Ono puts it quite clearly: ‘the current prosperity of neoclassical economics has led to the situation where even Keynesian phenomena such as unemployment and stagnation are analysed totally in the neoclassical equilibrium framework’ (Ono 1994: 1). Of course, unemployment and stagnation are Keynesian phenomena only in the sense that they are at the heart of Keynes’s theory. As pathological manifestations of our economic systems, they are no more Keynesian than neoclassical or neoricardian. The real problem is therefore that of establishing which theory is apter to explain the nature of these pathologies. Now, if there can be little doubt about the inadequacy of the analysis of stagnation proposed by those economists who attribute the shortage in effective demand to ‘price-wage rigidities or market imperfections’ (p. vi) or ‘even insist that workers are unemployed because of their own preference’ (p. vi), it is likewise hard to believe that unemployment and persistent stagnation can be explained in terms of equilibrium and speed of adjustment. If it is true that the rate of interest plays a role in the genesis of deflation, this cannot be shown by forcing Keynes’s theory into a neoclassical framework, even if this is done by replacing two fundamental postulates of neoclassical analysis. The time has come to abandon the Walrasian approach and all the different neoclassical interpretations of Keynes’s monetary analysis so as to get to the true origin of the anomalies that hamper the development of our economies.

Positive analysis sets the principles of the reform needed to fulfil the goal set by normative analysis, that is, the creation of an economic system free of any monetary pathology. The development of double-entry book-keeping – made possible by the discovery of negative numbers – is at the origin of bank money, and represents the cornerstone of today’s system of payments. Ricardo (1951-55) is among the economists who have mostly contributed to the understanding of bank money. It is to the Anglo-Portuguese economist, for example, that we owe the distinction between money creation and financial intermediation. Taking over Smith’s concepts of nominal and real money (Smith 1991), Ricardo was able to show that, whereas nominal money is literally created, real money (income) derives from production, which is why credit must be backed by a financial intermediation instead of being wrongly identified with money creation. Keynes’s monetary theory of production further contributed to improve monetary analysis, while bankers should be acknowledged the merit of radically ameliorating the workings of the monetary system by implementing an inter-bank clearing structure to settle inter-bank payments. What really matters is to provide a sound monetary structure in which money plays its role in conformity with its own (banking) nature.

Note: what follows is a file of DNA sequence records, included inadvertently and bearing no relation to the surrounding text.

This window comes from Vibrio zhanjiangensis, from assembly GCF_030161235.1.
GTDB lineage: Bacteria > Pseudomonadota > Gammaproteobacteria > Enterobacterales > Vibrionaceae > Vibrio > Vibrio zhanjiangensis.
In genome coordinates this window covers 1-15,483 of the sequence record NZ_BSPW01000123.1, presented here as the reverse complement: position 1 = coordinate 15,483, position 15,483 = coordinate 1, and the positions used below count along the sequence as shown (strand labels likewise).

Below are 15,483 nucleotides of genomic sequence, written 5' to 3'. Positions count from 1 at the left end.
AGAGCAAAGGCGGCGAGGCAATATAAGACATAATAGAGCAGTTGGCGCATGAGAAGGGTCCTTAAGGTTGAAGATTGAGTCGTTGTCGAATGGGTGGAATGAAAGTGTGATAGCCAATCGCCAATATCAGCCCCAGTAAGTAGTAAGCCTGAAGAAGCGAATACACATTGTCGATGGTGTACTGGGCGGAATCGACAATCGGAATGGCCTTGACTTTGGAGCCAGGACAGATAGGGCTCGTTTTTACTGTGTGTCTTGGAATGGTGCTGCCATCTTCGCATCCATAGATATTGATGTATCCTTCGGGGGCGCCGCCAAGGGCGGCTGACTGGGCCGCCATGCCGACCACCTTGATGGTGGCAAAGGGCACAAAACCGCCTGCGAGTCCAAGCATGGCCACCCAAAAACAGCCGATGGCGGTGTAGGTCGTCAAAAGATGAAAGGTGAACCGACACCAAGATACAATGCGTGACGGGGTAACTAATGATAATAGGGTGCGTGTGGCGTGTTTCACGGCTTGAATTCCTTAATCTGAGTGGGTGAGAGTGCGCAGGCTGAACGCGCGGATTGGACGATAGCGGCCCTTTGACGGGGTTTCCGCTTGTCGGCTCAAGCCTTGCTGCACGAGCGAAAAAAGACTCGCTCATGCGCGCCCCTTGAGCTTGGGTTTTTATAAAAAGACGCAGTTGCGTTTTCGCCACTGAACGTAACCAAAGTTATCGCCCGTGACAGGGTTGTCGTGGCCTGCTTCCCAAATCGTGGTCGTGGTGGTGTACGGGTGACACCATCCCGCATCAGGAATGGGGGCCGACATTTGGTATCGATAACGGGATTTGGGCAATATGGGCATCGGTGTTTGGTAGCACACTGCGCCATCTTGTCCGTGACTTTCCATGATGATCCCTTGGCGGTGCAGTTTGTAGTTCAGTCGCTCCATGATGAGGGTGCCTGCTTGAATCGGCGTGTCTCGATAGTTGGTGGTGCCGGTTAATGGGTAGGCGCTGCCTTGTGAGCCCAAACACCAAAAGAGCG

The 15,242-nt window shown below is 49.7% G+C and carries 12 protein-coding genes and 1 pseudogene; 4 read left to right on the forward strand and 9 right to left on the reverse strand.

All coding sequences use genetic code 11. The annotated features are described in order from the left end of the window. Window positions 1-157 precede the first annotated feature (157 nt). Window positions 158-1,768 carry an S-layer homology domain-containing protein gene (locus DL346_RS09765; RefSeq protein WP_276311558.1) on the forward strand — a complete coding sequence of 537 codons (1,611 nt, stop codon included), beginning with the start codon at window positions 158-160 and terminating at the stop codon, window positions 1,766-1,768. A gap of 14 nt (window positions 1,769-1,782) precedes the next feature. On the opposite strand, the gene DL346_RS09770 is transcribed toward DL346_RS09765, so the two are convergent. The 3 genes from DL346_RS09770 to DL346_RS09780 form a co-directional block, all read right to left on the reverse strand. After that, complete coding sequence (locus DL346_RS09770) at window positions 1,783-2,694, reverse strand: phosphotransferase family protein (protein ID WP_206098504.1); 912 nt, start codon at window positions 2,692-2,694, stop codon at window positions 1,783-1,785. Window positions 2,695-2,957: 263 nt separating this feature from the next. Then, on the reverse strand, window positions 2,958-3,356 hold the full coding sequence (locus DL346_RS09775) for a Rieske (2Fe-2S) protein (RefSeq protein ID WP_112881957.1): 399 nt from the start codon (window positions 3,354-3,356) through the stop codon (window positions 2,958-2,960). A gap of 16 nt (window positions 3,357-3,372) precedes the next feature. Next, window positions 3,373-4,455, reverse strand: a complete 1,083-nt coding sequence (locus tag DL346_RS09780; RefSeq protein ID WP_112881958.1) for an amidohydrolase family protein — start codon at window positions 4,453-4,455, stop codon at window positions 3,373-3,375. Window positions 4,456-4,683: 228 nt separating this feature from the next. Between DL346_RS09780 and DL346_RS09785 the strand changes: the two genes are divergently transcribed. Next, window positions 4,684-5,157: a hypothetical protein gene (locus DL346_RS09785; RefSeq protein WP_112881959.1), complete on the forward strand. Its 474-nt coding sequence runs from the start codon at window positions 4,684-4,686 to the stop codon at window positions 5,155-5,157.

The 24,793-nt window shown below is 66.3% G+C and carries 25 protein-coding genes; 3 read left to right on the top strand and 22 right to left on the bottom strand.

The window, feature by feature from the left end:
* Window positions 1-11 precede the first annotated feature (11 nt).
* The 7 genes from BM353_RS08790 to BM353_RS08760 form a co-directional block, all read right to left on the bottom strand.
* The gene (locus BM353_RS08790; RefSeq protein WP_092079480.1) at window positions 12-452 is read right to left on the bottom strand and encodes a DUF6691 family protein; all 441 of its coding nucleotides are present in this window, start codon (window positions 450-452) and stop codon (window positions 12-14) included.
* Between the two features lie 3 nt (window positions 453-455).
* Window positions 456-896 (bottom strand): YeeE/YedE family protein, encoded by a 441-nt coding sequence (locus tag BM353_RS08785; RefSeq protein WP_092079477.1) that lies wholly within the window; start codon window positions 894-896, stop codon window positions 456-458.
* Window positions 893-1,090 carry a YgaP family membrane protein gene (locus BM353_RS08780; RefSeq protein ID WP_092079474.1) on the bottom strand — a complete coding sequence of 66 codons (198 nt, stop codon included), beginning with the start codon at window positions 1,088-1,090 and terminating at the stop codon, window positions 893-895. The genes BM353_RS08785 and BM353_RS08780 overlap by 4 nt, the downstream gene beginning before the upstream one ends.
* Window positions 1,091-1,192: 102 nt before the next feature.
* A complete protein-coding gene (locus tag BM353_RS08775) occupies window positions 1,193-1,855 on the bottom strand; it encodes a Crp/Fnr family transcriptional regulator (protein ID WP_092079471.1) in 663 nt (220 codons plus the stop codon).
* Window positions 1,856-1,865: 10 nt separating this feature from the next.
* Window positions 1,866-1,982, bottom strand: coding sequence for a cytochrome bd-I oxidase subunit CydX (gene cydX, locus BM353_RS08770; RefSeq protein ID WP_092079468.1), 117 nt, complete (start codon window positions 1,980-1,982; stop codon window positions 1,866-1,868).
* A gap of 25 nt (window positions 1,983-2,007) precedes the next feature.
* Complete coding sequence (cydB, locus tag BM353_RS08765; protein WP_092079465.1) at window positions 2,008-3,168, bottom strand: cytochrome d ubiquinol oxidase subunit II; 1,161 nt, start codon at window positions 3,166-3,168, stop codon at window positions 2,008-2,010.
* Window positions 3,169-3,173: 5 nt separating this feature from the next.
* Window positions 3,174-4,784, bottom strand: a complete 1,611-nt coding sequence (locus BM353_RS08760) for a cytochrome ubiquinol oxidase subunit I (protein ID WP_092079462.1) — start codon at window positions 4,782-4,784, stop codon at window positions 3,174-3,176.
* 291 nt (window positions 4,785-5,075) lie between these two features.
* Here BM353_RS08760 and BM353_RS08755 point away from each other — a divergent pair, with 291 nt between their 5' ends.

Monetary disorders are caused by the present system of payments’ failure to comply with the logical rules of bank money. The macroeconomic approach to monetary economics is marked by the need to reconsider the role played by the structure of monetary payments in the process of capital accumulation. The time has come to shift attention from behavioural considerations to the working of the monetary structure underlying the whole economic activity. This does not mean, of course, that microeconomics has to be left behind. On the contrary, analyses referred to entrepreneurial decision and economic policy would continue to be elaborated in microeconomic terms. Yet, they would have to respect the logical framework represented by the laws of monetary macroeconomics. Economic agents should be totally free to make decisions, and microeconomic theory can help them towards choosing the most profitable ones. The absence of monetary disorders, however, does not depend on the nature of these decisions, but on the logical compliance of the system of payments with the laws of monetary macroeconomics. It is thus possible to tell apart the field that is proper to macroeconomics and that pertaining to microeconomic analysis. It is also possible to clarify the relationship existing between these two complementary approaches, and show that, contrary to a commonly-held belief, macroeconomics cannot be arrived at through the simple aggregation of microeconomic variables. Macroeconomics is a science in its own merits. It defines a set of logical rules with which the system of payments (national and international) must comply if monetary disorders are to be definitively avoided. Quantum monetary analysis deals with this specific point and shows that, at a national level, monetary disorders can be properly eradicated only through a reform of the banking system based on the structural distinction between monetary, financial, and fixed capital departments.